In the example of FIG. 7, the compute nodes (710, 716) are connected together in a logical ring (718) such that each compute node (710, 716) has a single designated network link for transmitting the collective operation contributions of each processor on that compute node. For example, compute node (710) of FIG. 7 has a single designated link (712) for transmitting the collective operation contributions of each processor on compute node (710). The other link connected to compute node (710) is for receiving collective operation contributions from the other compute nodes (716) in the logical ring (718).

The method of FIG. 7 includes transmitting (702) on a designated network link, by each processor on each compute node according to a serial processor transmission sequence, that processor's collective operation contribution to the other processors on the other compute nodes using inter-node communications. As mentioned above, the serial processor transmission sequence specifies the order in which each processor on a compute node may access the designated network link for transmitting a collective operation contribution through the network to another compute node. Such serialization of the transmission by each processor on a compute node is achieved by synchronization among the processors through a synchronization message or shared memory synchronization variable. Each processor on each compute node may transmit (702) that processor's collective operation contribution to the other processors on the other compute nodes according to the method of FIG. 7 by determining (704) that processor's position in the serial processor transmission sequence and transferring (706) that processor's collective operation contribution to the other processors on the other compute nodes in dependence upon that processor's position in the serial processor transmission sequence.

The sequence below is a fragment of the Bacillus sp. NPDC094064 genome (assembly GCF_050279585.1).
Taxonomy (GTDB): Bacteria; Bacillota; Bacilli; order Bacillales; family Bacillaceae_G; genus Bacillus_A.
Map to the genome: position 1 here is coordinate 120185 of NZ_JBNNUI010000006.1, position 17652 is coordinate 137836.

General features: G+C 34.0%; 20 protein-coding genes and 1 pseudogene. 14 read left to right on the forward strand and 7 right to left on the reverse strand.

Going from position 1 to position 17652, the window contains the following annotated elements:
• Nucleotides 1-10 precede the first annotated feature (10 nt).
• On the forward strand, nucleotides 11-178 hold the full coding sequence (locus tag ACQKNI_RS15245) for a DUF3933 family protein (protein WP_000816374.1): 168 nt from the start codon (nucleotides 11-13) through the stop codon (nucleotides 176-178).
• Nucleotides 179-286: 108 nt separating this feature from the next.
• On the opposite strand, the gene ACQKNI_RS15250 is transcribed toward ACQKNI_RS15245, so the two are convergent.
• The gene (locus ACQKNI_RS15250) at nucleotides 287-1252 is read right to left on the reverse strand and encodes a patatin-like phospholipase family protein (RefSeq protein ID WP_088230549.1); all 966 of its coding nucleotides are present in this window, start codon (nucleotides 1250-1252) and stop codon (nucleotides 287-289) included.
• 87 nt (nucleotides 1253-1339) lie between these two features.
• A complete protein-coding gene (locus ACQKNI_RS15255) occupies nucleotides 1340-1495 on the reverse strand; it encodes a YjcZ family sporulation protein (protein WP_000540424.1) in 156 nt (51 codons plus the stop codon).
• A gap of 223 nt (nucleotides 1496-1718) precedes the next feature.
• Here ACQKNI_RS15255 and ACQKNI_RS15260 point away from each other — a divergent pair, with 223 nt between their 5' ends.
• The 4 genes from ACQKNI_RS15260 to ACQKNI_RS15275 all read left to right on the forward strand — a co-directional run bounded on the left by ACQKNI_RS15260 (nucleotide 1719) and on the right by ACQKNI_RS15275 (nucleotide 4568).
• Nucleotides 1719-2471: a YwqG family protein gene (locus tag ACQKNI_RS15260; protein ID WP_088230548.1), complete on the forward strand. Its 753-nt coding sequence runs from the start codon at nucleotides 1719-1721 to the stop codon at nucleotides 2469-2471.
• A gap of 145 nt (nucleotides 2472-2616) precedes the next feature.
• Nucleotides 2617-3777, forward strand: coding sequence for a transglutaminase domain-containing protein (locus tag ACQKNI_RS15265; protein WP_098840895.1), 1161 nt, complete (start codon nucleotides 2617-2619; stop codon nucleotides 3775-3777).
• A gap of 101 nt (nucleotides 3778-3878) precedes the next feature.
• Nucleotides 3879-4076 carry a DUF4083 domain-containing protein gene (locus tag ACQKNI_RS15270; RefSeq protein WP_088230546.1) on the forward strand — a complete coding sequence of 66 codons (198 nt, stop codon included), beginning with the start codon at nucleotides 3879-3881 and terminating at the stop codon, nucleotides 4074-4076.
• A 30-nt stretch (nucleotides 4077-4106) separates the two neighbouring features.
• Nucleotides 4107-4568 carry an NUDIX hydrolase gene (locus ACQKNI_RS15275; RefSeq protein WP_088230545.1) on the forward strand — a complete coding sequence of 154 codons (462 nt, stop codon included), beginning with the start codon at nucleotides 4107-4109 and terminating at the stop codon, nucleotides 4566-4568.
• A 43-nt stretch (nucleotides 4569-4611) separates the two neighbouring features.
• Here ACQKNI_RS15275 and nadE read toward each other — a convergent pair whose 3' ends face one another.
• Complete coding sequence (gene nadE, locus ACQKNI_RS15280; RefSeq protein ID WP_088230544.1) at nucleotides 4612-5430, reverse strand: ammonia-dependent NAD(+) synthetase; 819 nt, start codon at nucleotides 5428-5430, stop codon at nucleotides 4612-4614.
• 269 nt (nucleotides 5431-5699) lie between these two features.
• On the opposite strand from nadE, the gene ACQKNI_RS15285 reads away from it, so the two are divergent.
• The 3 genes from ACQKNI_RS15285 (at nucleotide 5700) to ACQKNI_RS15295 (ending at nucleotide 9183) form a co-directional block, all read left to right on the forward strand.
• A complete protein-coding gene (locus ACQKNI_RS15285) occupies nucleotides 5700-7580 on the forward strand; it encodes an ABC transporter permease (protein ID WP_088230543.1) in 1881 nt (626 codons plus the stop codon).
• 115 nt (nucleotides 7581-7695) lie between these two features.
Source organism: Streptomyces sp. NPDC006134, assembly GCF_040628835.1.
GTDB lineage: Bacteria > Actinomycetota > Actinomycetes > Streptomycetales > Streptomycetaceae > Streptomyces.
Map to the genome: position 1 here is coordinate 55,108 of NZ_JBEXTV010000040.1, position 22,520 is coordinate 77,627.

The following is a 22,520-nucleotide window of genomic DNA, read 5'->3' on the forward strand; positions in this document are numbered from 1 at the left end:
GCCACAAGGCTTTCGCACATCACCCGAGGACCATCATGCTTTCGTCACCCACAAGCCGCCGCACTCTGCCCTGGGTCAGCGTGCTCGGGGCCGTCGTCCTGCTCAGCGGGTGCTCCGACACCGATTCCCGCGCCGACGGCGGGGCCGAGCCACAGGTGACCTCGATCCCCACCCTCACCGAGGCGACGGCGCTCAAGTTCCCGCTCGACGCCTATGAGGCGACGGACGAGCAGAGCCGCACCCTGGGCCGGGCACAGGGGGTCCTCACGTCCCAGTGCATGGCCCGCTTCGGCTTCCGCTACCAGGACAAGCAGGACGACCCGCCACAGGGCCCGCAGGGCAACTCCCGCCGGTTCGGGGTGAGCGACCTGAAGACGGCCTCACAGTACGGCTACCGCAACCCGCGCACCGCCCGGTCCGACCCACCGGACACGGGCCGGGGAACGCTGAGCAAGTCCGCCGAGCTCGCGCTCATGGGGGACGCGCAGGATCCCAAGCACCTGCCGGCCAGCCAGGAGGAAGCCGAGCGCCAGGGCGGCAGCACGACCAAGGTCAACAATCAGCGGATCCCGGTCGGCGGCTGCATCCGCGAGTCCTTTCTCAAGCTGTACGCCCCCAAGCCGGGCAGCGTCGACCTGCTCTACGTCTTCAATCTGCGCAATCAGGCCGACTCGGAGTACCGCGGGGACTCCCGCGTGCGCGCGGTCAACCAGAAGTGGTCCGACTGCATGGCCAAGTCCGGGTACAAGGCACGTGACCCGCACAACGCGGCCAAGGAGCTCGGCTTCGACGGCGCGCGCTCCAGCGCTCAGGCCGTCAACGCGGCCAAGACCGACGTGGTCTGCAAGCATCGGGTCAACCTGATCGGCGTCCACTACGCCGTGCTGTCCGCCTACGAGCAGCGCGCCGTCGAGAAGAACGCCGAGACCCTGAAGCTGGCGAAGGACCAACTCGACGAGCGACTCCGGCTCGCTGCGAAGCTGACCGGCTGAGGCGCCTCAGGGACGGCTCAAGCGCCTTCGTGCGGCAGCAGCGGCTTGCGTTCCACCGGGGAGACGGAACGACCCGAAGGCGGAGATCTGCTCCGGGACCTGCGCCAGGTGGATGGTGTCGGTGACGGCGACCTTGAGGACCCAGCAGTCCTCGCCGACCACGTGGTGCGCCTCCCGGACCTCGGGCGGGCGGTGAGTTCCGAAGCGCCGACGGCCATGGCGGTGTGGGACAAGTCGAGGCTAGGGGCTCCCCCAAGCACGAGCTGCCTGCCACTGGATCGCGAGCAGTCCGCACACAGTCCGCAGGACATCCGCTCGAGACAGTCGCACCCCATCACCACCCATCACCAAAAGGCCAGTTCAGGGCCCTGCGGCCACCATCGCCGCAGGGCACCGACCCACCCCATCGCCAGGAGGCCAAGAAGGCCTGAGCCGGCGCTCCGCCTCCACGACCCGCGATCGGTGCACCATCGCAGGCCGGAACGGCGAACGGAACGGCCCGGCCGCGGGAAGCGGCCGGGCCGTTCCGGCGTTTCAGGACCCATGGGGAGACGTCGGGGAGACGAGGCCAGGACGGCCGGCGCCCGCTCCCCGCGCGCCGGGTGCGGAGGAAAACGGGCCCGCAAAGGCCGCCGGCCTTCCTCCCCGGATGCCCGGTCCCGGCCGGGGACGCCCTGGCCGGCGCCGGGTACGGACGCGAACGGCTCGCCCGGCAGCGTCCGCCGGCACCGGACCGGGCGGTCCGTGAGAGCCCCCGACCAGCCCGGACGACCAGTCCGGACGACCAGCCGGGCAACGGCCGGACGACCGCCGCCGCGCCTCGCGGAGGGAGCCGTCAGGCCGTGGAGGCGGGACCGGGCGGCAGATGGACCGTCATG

Each processor on each compute node may determine (704) that processor's position in the serial processor transmission sequence according to the method of FIG. 7 by comparing the processor's identifier to the serial processor transmission sequence specified by the collective operation process executing on that processor. Consider, for example, the compute node (710) illustrated in FIG. 7. Further consider that the serial processor transmission sequence for compute node (710) is as follows: processor P0 uses the designated link (712) first, processor P1 uses the designated link (712) second, processor P2 uses the designated link (712) third, and processor P3 uses the designated link (712) last. Processor P0 may compare its processor identifier ‘P0’ with the serial processor transmission sequence to determine that processor P0 utilizes the designated network link (712) first. Processor P1 may compare its processor identifier ‘P1’ with the serial processor transmission sequence to determine that processor P1 utilizes the designated network link (712) second, and so on.